She nestles her cooking fire in a crack in the mountain wall, to conceal the smoke. The young mothers around her dangle their legs over ledges as they nurse. Older children play a game similar to jacks, using pebbles on the precarious heights. Old men just sit and stare. At dusk, which usually signals the end of the sorties, most descend. Very few young men are with them.
“These caves have saved my children’s life,” Ms. Ramadan said. A couple of hundreds yards below her is the evidence: jagged chunks of shrapnel, gaping bomb craters and a tree trunk with a huge hole blown straight through it. The bombings have shifted west in recent days, away from the Lewere Valley toward what is emerging as the front line in an area called Korchi. But the fear endures like a scar.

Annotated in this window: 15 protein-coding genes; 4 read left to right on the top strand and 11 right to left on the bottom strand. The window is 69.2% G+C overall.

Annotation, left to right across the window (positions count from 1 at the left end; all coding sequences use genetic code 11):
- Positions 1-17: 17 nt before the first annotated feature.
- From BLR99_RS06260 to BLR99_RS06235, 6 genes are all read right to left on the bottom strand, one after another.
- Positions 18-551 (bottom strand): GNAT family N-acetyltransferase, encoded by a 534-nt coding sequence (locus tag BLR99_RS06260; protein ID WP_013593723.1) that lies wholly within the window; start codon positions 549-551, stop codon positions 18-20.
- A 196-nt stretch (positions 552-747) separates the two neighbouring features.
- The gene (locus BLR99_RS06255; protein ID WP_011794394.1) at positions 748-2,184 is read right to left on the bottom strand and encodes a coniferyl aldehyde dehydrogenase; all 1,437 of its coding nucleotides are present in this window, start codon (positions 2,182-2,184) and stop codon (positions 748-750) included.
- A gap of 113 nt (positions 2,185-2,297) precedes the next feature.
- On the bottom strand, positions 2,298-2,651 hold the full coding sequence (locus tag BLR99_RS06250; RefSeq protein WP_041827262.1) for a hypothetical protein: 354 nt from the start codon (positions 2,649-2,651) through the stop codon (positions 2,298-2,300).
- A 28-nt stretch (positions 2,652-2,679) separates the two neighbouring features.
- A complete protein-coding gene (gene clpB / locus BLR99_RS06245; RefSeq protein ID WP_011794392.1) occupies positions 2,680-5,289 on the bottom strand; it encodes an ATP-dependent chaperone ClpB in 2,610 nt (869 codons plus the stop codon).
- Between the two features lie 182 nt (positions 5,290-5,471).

“Even the sound of a car sends us running,” Ms. Ramadan said.
In another time, perhaps, a hike up this mountain would be a treat. The views from the top are amazing. The undulating Nuba heartland stretches for miles into the hazy distance, the tawny hilltops clear save for some scratchy green brush and a few trees stubbornly clinging to the rocks. Down below, thatched-roof huts squat together. A few people swing hoes. A few women plant on their knees, as if they are praying. A tan stripe — the only road — slices across the valley floor.
“This is all about land,” said Saida Bakhait, who is also hiding in a cave with her children.
“Bashir,” she says, referring to Sudan’s president, Omar Hassan al-Bashir, “needs our land and he wants to finish us off.”
But if war comes, it will not be an easy fight.
“Be tough! Be strong! Protect our land!” shout legions of young men — “freedom fighters” they call themselves — as they march through the mist-shrouded valleys at dawn to add to the rebels’ numbers. They do not have guns, so they train with sticks. Many are freshly carved, the wood still white.